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22 May 1859, Edinburgh M.D., Kt, D.L., LL.D., Sportsman, Writer, Poet, Politician, Justicer, Spiritualist Crowborough, 7 July 1930

The Narrative of John Smith

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The re-written manuscript (between 1884-1893)

The Narrative of John Smith is a novel written by Arthur Conan Doyle. Conan Doyle reported that the manuscript of his original novel was lost in the mail, and the story was never published. However, he appears to have re-written the story (between 1884 and 1893). The British Library purchased that manuscript at the auction of the Conan Doyle archives in 2004. The British Library published the story on 11 october 2011 (buy the book).

Arthur Conan Doyle lost the manuscript of his first novel, and later professed horror at the thought that it should be found and published. As we now know, he rewrote much of it from memory, and "The Narrative of John Smith" has indeed been published. As it stands, it's not a long book, and next to nothing happens. I doubt it would have seen print in the 1880s, but now we're familiar with the author's life and work, and we're interested to follow his development as a writer, a thinker and a person. John Smith, perhaps Conan Doyle's vision of himself as an older man, is confined to his room by gout; the narrative consists of his reflections on life and his conversations with his doctor, his neighbours, his landlady, and the local curate - characters who are depicted with a lively authenticity. Nowhere else in his fiction does Conan Doyle discourse on such a range of topics - politics, religion, philosophy and much more - with the boldness of youth and often with the wisdom of maturity. Perhaps it's not a novel so much as a series of sketches: I was reminded of the "Sketches by Boz", which is no bad thing. The Narrative is a precursor of The Stark Munro Letters and A Duet, rather than The Hound of the Baskervilles, The White Company or The Lost World, but there are details here that would become important elements in the chronicles of Sherlock Holmes, Sir Nigel and Professor Challenger. - Roger Johnson, SHSL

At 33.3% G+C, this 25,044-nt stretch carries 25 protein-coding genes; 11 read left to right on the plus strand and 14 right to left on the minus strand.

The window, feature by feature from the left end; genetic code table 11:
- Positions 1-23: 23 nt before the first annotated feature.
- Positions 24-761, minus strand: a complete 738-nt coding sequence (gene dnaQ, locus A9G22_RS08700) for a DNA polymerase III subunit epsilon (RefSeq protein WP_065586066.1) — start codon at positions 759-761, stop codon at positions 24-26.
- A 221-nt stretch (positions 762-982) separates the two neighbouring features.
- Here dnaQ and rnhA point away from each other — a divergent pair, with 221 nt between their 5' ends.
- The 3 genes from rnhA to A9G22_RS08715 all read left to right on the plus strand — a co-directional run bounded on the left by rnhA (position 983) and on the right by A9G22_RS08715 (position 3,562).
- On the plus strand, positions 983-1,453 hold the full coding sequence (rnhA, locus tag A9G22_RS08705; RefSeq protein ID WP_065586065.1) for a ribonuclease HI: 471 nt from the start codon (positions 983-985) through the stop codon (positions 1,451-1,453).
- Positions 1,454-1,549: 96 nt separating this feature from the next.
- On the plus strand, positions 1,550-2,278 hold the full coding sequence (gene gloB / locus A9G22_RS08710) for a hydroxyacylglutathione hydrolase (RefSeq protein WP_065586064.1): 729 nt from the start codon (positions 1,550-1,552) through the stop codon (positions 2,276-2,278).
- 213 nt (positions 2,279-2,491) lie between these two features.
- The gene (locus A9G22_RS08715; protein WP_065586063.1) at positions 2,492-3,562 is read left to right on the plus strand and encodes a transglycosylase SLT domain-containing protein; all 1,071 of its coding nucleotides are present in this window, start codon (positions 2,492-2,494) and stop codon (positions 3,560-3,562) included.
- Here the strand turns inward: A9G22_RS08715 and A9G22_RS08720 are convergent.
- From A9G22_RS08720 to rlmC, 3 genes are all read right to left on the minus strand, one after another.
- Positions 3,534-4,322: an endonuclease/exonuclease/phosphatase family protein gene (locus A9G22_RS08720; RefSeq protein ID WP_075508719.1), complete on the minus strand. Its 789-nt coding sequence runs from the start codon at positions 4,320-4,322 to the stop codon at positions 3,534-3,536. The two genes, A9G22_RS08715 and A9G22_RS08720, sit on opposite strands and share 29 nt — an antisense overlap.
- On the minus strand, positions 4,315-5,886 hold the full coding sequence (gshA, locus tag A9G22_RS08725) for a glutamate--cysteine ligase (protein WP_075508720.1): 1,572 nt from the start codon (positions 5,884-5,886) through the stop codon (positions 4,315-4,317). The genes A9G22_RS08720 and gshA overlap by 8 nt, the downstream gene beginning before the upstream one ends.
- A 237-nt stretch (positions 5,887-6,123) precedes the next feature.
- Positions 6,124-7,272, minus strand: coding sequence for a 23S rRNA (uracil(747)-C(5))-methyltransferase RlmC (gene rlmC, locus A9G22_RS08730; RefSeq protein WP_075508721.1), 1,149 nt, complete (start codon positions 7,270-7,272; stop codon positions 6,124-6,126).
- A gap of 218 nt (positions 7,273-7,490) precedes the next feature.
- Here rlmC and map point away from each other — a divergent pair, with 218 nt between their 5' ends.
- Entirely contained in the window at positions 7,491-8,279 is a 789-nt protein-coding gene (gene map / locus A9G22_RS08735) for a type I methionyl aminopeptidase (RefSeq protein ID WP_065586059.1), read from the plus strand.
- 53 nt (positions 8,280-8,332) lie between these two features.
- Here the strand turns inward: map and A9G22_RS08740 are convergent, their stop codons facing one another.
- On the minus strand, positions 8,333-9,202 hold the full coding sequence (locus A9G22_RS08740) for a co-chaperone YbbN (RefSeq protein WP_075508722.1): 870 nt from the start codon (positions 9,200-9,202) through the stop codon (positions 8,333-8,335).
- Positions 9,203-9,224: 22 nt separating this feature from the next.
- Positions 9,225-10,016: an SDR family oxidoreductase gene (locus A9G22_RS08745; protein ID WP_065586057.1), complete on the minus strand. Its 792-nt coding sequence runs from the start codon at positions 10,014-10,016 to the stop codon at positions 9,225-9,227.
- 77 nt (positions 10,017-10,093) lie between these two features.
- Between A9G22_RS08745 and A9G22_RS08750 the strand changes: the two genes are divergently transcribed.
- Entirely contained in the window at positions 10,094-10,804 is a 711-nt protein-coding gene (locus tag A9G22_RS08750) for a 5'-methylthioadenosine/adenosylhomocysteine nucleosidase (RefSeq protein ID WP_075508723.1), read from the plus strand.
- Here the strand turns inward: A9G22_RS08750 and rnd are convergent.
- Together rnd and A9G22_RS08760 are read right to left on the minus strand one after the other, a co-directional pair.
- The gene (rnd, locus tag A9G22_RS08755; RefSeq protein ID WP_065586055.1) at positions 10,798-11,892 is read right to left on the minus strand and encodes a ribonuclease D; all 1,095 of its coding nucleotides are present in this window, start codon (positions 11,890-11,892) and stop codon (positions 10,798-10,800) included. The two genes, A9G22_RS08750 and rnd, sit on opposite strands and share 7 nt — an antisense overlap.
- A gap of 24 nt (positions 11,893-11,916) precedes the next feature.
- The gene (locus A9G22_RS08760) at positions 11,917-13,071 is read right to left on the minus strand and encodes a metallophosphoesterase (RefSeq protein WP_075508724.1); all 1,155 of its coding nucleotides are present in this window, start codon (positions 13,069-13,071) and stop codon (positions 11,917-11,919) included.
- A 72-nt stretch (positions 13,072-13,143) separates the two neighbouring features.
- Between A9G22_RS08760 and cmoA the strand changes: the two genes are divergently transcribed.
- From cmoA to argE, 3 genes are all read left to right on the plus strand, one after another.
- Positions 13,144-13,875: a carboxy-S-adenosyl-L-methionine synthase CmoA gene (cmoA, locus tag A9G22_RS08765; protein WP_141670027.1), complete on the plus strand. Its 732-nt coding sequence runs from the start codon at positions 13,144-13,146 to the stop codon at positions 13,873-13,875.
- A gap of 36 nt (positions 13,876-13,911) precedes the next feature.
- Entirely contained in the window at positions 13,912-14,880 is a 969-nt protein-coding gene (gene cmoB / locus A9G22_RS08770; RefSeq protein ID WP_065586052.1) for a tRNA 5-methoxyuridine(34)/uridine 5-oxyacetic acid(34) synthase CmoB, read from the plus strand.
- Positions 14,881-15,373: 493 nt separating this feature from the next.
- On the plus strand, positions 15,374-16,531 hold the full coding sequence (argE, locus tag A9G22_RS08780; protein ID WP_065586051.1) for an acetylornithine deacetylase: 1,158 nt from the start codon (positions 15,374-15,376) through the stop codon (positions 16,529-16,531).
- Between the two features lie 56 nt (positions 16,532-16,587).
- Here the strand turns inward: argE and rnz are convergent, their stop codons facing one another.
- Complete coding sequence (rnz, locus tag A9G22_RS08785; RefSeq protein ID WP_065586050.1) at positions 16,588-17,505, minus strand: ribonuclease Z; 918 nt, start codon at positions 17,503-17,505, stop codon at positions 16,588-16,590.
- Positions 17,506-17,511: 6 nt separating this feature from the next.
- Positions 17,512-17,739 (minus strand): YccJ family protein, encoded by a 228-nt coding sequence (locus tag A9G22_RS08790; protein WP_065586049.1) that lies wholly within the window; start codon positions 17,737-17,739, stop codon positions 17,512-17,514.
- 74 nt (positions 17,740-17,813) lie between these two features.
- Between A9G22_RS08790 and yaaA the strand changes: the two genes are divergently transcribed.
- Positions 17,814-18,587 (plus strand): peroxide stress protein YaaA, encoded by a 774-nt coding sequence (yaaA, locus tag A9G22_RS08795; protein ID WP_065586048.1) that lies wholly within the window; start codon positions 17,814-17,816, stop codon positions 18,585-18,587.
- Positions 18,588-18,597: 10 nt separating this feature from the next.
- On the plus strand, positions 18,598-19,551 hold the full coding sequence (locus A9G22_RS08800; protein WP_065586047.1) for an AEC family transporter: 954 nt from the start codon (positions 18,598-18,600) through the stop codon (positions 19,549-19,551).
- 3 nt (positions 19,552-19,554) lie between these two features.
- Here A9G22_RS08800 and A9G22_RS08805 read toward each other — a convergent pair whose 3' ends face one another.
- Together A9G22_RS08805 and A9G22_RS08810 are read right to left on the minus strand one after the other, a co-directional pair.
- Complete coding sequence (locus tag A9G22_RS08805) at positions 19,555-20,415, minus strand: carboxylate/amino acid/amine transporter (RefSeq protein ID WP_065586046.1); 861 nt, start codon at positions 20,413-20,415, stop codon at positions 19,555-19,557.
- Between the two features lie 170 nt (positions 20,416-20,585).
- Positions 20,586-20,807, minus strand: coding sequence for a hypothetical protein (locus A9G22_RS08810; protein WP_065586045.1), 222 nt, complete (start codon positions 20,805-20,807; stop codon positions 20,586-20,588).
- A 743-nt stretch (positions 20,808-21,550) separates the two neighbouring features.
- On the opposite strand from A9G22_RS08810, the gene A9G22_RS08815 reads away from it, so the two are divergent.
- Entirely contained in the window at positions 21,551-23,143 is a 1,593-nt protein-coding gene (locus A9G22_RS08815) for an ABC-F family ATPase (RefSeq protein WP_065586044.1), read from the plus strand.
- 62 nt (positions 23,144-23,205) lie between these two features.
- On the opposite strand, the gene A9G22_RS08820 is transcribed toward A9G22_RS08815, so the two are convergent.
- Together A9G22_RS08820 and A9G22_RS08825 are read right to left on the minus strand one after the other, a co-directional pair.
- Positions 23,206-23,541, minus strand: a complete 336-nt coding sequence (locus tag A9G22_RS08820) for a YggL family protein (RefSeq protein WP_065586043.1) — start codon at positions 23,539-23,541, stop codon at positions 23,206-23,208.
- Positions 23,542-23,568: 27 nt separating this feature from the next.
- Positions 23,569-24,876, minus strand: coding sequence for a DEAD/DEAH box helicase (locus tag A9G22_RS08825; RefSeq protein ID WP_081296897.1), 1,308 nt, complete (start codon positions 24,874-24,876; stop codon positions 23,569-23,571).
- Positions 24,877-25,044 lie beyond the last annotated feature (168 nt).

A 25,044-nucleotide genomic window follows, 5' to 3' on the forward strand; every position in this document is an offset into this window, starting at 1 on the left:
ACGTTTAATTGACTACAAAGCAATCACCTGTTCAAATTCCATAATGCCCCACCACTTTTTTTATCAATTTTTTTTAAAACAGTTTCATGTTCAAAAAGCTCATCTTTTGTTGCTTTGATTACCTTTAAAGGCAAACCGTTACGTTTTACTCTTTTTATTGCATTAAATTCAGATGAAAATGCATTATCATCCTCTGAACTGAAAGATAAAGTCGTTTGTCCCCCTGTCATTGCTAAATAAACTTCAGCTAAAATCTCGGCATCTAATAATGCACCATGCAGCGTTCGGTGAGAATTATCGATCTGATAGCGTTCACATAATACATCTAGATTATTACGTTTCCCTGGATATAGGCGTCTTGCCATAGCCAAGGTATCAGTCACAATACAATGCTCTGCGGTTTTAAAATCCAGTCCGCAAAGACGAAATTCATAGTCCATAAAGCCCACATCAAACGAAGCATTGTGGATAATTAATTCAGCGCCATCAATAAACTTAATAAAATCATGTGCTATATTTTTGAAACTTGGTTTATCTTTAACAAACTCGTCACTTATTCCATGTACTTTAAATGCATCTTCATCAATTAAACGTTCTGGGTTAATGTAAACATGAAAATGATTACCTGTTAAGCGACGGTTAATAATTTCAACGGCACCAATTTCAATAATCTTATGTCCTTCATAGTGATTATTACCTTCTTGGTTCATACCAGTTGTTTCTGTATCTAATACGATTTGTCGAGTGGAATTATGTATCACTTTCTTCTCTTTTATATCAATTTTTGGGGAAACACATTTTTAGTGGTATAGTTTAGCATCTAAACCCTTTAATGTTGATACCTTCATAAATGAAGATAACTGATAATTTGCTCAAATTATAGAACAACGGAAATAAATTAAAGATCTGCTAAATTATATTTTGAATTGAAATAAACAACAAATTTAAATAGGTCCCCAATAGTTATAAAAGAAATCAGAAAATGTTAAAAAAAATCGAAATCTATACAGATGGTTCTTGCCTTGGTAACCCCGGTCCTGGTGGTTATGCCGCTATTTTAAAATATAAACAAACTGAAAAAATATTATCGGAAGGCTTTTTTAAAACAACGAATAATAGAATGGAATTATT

Video

Robert Lindsay read the first chapter of the novel (6'30)





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